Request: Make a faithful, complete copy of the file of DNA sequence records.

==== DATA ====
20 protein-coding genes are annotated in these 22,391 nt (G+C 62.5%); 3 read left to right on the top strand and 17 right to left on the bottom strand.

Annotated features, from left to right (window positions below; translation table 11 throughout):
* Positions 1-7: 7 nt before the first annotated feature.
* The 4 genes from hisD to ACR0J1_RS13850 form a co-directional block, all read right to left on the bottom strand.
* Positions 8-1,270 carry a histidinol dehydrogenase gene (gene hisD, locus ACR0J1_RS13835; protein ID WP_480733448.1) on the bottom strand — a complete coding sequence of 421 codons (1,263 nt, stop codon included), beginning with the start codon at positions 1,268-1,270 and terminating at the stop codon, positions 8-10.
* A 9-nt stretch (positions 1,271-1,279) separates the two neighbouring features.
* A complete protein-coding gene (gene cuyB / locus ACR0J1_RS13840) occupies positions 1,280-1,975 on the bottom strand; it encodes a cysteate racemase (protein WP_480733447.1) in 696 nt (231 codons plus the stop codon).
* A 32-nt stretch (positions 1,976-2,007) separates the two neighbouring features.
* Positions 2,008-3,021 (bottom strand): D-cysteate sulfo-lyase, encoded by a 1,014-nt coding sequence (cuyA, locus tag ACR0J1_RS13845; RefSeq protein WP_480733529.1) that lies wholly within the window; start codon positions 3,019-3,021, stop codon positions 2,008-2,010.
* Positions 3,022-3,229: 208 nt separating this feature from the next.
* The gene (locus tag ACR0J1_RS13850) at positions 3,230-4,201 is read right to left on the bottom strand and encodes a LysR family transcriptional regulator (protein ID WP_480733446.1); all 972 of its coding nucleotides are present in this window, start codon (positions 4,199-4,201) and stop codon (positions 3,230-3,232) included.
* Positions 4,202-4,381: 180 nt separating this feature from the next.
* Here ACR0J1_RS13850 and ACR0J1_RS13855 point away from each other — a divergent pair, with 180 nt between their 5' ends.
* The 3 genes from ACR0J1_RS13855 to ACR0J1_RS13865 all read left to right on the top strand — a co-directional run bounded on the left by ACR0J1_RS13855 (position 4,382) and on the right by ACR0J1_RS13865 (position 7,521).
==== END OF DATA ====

20 protein-coding genes are annotated in these 22,391 nt (G+C 62.5%); 3 read left to right on the top strand and 17 right to left on the bottom strand.

Annotated features, from left to right (window positions below; translation table 11 throughout):
* Positions 1-7: 7 nt before the first annotated feature.
* The 4 genes from hisD to ACR0J1_RS13850 form a co-directional block, all read right to left on the bottom strand.
* Positions 8-1,270 carry a histidinol dehydrogenase gene (gene hisD, locus ACR0J1_RS13835; protein ID WP_480733448.1) on the bottom strand — a complete coding sequence of 421 codons (1,263 nt, stop codon included), beginning with the start codon at positions 1,268-1,270 and terminating at the stop codon, positions 8-10.
* A 9-nt stretch (positions 1,271-1,279) separates the two neighbouring features.
* A complete protein-coding gene (gene cuyB / locus ACR0J1_RS13840) occupies positions 1,280-1,975 on the bottom strand; it encodes a cysteate racemase (protein WP_480733447.1) in 696 nt (231 codons plus the stop codon).
* A 32-nt stretch (positions 1,976-2,007) separates the two neighbouring features.
* Positions 2,008-3,021 (bottom strand): D-cysteate sulfo-lyase, encoded by a 1,014-nt coding sequence (cuyA, locus tag ACR0J1_RS13845; RefSeq protein WP_480733529.1) that lies wholly within the window; start codon positions 3,019-3,021, stop codon positions 2,008-2,010.
* Positions 3,022-3,229: 208 nt separating this feature from the next.
* The gene (locus tag ACR0J1_RS13850) at positions 3,230-4,201 is read right to left on the bottom strand and encodes a LysR family transcriptional regulator (protein ID WP_480733446.1); all 972 of its coding nucleotides are present in this window, start codon (positions 4,199-4,201) and stop codon (positions 3,230-3,232) included.
* Positions 4,202-4,381: 180 nt separating this feature from the next.
* Here ACR0J1_RS13850 and ACR0J1_RS13855 point away from each other — a divergent pair, with 180 nt between their 5' ends.
* The 3 genes from ACR0J1_RS13855 to ACR0J1_RS13865 all read left to right on the top strand — a co-directional run bounded on the left by ACR0J1_RS13855 (position 4,382) and on the right by ACR0J1_RS13865 (position 7,521).